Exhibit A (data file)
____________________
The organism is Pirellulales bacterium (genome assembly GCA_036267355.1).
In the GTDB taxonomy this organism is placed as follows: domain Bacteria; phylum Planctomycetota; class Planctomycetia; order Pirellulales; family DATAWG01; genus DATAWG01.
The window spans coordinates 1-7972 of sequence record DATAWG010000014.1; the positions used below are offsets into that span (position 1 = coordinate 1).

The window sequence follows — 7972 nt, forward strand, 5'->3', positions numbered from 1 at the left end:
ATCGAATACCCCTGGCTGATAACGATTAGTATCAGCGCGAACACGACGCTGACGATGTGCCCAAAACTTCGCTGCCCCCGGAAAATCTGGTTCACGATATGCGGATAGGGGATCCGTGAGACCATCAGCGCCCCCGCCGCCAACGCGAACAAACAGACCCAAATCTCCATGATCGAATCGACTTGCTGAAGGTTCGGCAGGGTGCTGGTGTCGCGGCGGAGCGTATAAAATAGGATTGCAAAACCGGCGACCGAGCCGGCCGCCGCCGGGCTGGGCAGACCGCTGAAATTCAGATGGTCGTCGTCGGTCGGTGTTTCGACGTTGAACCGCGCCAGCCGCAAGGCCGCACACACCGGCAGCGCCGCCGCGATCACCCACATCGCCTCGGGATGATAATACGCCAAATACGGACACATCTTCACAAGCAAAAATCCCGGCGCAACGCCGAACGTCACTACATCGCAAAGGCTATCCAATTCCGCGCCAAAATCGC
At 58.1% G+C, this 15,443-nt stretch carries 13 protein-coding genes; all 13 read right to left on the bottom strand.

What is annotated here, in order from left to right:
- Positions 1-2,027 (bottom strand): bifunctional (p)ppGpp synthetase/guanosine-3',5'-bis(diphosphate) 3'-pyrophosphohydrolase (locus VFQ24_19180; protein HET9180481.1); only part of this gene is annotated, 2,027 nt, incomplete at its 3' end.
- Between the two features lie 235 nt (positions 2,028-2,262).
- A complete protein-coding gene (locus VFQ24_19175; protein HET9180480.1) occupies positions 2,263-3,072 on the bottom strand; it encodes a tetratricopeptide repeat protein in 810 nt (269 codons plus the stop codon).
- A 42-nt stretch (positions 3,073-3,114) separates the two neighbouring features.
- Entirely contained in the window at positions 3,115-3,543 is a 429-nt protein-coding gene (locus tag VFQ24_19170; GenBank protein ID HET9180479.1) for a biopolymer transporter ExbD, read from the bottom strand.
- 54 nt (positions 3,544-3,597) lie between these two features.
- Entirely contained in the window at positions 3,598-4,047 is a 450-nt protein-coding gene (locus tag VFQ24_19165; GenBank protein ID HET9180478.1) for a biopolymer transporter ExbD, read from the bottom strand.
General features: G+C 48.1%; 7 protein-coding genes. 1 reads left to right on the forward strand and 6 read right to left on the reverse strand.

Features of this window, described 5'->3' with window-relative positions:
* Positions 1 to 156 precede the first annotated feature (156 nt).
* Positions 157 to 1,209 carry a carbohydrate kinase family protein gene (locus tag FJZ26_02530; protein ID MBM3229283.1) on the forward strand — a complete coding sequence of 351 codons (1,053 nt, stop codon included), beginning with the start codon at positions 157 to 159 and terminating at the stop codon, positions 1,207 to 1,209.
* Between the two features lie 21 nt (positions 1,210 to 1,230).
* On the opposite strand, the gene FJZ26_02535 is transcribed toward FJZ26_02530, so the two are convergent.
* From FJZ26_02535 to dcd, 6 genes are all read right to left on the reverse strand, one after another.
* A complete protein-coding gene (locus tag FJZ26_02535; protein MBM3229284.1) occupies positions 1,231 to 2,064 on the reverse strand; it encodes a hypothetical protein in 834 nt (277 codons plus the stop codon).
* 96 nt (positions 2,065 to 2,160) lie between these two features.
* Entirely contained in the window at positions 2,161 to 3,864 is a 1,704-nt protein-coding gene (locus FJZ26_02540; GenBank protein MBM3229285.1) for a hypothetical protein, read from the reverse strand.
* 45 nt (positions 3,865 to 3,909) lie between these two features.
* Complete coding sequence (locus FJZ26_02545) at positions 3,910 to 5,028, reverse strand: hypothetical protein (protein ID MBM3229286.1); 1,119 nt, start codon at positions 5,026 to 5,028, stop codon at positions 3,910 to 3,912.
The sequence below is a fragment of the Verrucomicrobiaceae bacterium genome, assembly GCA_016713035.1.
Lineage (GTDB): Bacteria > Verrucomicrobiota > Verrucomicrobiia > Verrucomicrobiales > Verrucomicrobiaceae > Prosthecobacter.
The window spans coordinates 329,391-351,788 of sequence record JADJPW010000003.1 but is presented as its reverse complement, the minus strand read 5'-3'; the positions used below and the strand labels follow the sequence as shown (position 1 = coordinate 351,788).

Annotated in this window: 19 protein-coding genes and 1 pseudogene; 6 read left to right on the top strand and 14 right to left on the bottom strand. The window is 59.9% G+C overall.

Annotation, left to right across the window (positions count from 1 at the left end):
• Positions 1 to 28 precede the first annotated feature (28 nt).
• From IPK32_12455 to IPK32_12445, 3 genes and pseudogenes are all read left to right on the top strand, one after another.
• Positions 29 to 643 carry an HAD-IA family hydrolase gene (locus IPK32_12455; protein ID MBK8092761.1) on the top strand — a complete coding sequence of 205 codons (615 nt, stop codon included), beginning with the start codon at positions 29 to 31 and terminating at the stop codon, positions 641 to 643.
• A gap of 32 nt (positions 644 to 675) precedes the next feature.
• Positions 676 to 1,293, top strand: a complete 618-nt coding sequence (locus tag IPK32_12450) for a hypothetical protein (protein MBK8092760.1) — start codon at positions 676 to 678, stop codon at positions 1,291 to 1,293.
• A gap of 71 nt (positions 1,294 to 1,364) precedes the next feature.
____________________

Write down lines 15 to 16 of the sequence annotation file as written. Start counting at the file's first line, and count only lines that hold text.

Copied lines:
General features: G+C 48.1%; 7 protein-coding genes. 1 reads left to right on the forward strand and 6 read right to left on the reverse strand.

Features of this window, described 5'->3' with window-relative positions: